We have had some unpleasant things happen at sea, but there are two which still stand out for me.
One, after leaving Bay of Islands, NZ, for Fiji
, about 3 days out, we both came down with the Victoria A flu, to which we must have been exposed while provisioning
. High fever, nausea and diarrhea, and I was so weak that I had to rest on the setee between my berth and the toilet. Jim, too was too sick. We were unable to keep watch. We hove to, turned on the anchor
light, and for two days NO ONE kept watch--we were unable to. To me, that was the scariest one.
Two, we were caught in a deepening cut off low between Australia
and Lord Howe Is. This storm was not predicted by the source we were using. (Now one can easily check various models.) We had winds sustained in the high 40's, and two sets of swells running, with waves with breaking tops, but not too huge. Sailing was tiring, and quite lumpy, the windvane
was coping. Not long after I came on watch, we were rolled down by the waves. I was standing in the companionway
at the time, below, facing aft, so I did not see whether the spreaders were in the water
, but water
did start coming in through the dorade placed 18" from the mast
, and slightly aft of it. The damage that was done was to break the windvane rudder
, and blow out the starboard side dodger
windows. Jim saved the stove-in perspex, and made the decision to return to Australia
(Brisbane), put the boat hard on the wind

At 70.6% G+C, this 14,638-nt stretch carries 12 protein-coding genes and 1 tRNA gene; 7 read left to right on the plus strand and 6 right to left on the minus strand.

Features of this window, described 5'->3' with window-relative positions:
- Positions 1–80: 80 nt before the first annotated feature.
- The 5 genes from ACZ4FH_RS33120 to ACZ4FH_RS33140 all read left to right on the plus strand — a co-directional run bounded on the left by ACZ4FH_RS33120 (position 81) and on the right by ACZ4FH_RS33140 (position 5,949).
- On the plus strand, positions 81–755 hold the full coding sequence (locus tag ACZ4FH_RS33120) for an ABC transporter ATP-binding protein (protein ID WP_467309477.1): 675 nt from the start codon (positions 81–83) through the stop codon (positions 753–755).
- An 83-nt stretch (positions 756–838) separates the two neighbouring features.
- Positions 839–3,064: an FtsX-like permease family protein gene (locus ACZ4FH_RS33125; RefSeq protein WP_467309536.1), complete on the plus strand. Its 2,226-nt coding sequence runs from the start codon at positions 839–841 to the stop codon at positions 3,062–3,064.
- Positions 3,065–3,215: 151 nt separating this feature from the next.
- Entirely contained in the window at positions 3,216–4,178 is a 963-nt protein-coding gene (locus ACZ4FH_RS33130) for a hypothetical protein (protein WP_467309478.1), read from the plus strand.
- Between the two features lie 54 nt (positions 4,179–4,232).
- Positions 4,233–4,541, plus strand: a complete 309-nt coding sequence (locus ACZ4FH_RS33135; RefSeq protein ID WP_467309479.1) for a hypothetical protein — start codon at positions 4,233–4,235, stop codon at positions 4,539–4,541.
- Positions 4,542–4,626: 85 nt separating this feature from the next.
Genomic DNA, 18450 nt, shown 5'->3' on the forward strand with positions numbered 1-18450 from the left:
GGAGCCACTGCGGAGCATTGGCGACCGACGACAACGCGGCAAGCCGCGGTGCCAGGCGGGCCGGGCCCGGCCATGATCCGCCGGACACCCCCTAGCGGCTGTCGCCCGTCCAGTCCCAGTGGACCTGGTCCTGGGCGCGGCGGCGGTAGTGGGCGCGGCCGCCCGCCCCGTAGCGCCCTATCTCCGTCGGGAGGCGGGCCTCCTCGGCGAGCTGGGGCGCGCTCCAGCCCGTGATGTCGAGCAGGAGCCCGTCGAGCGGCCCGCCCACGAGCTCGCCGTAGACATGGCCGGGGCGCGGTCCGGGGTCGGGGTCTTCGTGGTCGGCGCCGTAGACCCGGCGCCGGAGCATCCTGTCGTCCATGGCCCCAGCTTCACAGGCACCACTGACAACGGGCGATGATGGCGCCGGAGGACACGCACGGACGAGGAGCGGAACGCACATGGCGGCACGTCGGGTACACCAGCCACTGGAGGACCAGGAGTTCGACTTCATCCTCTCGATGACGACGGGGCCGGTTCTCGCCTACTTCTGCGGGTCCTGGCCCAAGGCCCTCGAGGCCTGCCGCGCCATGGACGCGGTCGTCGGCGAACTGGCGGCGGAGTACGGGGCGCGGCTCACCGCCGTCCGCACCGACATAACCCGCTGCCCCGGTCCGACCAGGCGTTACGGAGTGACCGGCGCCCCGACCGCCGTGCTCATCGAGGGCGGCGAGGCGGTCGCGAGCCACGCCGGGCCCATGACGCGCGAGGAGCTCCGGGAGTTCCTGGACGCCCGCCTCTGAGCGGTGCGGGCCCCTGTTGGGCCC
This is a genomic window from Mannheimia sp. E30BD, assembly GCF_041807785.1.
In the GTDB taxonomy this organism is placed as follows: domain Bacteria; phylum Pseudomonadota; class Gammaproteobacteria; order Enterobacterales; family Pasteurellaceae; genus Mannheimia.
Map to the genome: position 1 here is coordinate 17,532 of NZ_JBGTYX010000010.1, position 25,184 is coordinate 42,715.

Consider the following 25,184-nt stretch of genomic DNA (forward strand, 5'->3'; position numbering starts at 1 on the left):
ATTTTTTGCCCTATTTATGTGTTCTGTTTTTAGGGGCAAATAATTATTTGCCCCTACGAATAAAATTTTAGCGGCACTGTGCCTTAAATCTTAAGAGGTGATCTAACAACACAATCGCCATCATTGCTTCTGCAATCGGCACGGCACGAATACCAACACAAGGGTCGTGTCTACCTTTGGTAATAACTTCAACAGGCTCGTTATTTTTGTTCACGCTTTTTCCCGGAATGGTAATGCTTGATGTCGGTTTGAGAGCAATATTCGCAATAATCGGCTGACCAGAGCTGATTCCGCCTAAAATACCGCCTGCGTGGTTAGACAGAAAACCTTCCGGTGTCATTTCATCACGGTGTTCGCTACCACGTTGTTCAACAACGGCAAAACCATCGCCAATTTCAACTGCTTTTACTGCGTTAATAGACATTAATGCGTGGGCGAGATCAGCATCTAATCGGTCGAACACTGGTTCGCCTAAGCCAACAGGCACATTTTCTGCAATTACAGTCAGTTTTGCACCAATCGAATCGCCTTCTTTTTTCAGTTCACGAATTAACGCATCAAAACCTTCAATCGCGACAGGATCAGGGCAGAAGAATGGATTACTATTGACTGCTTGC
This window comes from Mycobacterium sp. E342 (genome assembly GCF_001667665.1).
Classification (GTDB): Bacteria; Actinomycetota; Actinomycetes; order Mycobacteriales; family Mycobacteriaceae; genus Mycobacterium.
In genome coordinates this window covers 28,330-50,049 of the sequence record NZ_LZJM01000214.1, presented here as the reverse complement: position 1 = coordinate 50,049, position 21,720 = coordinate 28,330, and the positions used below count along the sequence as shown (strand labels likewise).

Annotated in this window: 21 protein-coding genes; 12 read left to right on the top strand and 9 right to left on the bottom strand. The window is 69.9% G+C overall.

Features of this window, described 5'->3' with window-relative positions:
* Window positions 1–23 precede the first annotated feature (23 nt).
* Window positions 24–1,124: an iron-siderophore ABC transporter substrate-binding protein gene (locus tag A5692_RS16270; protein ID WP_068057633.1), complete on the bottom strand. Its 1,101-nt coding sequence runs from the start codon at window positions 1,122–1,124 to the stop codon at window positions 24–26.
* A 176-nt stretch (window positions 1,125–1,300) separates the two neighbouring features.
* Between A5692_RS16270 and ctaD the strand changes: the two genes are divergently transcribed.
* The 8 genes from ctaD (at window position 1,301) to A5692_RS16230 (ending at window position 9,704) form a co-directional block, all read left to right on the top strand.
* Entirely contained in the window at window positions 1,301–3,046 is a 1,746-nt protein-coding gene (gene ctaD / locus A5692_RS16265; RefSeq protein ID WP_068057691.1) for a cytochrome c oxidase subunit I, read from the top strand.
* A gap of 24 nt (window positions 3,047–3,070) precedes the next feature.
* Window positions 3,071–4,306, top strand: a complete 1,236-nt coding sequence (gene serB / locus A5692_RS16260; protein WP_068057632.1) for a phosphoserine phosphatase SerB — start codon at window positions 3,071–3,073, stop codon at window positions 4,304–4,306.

on port tack, and headed west, and next morning used duct tape on the perspex and renewed our weather
After two days of beating, using an electric autopilot
, we received a weather
report from friends on land, that the winds were due to ameliorate in 12 hrs. We hove to, to rest, and proceed in under gentler conditions. We were about 65 n. mi. SE of Cape Moreton. We had a hot meal, and planned to each take a nap. I had been asleep when there was a loud KA BANG! Jim immediately went above-decks, and I suited up, hit the switch for the deck
light, futilely, as it happened, for the mast
was in the water, making a squeaky, sort of grindy noise
against the hull
. Jim decided to ditch the rig.
The boom was resting on the port lifelines
, and the main sheet and the stays'l sheet were holding it, and all the wires were on, except the clevis pin from the starboard lower was rolling on deck
between the chainplate and the toe rail.
Jim did not cut the wire, he removed the pins, then we cut the lines, and the furler
, mast (with its winches and antennas and all the running rigging) and boom went into the sea.
We huddled in the cockpit
, letting it sink for a lot longer than perhaps we needed to, then did another tour to be sure there were no lines over the side, started the motor
, and began the long motor
in to the Moreton Bay Trailer Boat Club. The next morning, Jim rigged a jury rig antenna
so we could have our shoreside friends notify Customs
what we were doing, and eventually made it into Moreton Bay just on dusk. Friends (who had nav lights--our tricolor was at the bottom of the Tasman) escorted us. It was at the time EXTREMELY important to me that we had made it in safely without requiring assistance. They wanted so much to help.
After the event, I felt quite shaken in my confidence. But, although it was upsetting, it wasn't nearly so scary to me as the helpless feeling when both of us were too sick to do anything.
If I could, I'd copyright
the story. I beg any budding authors to please not use this one in your work. Thank you.